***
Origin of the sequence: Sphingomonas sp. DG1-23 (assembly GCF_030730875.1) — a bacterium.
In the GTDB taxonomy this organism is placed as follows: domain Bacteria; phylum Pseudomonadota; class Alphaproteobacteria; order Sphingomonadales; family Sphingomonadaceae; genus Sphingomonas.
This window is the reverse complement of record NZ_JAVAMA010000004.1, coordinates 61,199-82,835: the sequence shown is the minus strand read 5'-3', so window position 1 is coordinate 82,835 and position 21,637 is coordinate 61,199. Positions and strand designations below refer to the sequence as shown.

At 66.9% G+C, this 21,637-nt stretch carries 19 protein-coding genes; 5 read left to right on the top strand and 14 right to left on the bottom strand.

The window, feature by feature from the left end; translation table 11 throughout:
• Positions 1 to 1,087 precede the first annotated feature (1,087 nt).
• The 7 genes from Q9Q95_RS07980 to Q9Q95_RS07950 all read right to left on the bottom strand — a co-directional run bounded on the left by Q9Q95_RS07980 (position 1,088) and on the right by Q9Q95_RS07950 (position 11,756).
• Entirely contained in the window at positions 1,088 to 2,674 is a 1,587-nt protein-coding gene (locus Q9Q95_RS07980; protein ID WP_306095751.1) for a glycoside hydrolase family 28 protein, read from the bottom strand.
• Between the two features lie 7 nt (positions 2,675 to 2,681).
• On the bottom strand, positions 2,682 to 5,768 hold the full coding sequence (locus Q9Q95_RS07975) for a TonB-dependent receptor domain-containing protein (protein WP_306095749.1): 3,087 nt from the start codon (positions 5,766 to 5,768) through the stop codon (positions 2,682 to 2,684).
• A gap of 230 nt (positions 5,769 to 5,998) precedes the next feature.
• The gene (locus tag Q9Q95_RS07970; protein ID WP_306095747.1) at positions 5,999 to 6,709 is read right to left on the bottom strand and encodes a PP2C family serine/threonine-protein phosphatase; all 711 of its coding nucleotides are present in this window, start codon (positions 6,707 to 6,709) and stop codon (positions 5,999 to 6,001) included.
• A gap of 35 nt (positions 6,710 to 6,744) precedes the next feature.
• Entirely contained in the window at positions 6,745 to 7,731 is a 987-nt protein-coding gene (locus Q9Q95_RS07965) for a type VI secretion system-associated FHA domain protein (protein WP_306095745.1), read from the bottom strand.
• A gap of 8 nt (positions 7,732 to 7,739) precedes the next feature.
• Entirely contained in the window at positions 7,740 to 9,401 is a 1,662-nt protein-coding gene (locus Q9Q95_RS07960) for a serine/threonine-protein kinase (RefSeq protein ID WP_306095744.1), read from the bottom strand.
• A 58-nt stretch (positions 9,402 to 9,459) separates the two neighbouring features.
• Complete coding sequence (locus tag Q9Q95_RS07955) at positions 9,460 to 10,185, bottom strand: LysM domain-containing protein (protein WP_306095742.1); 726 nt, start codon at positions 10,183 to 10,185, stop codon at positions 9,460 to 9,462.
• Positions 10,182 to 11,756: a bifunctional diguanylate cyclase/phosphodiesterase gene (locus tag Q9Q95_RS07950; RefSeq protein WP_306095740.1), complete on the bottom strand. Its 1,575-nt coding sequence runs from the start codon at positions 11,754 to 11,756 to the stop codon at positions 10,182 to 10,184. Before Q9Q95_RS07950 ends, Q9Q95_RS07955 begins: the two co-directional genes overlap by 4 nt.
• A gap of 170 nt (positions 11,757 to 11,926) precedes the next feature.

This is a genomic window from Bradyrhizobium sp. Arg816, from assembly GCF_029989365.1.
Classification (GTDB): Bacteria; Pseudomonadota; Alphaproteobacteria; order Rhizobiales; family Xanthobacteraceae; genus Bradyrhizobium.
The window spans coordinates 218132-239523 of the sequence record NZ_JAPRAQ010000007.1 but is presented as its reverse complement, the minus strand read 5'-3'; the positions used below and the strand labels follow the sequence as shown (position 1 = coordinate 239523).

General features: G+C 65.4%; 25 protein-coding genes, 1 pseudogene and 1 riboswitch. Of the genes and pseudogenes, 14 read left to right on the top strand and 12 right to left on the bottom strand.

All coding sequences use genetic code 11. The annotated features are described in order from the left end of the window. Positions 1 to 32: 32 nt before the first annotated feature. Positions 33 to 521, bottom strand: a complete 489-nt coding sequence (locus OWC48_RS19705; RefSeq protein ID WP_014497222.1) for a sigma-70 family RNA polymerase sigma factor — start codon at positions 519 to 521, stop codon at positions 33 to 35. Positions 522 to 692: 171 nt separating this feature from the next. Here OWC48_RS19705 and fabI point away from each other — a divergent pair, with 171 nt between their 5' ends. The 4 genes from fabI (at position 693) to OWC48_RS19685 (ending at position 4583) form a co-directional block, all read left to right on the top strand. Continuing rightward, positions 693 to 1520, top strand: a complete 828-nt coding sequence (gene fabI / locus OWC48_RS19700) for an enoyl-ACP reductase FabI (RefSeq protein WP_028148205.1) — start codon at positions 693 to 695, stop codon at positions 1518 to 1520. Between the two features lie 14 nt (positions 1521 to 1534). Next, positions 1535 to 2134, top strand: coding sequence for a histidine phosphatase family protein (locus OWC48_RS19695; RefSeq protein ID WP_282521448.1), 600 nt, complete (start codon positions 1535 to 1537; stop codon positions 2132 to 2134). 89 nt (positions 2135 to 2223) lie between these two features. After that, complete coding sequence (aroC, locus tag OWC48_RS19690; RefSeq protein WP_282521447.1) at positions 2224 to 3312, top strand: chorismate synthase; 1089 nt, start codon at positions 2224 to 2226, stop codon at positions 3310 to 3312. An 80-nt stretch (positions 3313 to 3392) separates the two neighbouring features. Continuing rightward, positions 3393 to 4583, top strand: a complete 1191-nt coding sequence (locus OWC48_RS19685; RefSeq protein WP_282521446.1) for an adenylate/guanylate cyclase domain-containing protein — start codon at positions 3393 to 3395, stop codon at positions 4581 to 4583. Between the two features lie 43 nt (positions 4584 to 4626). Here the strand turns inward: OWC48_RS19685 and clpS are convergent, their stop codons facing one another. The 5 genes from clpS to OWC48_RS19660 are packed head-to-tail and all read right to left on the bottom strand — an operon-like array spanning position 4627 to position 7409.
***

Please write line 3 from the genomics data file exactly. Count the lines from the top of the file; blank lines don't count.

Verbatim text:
This window is the reverse complement of record NZ_JAVAMA010000004.1, coordinates 61,199-82,835: the sequence shown is the minus strand read 5'-3', so window position 1 is coordinate 82,835 and position 21,637 is coordinate 61,199. Positions and strand designations below refer to the sequence as shown.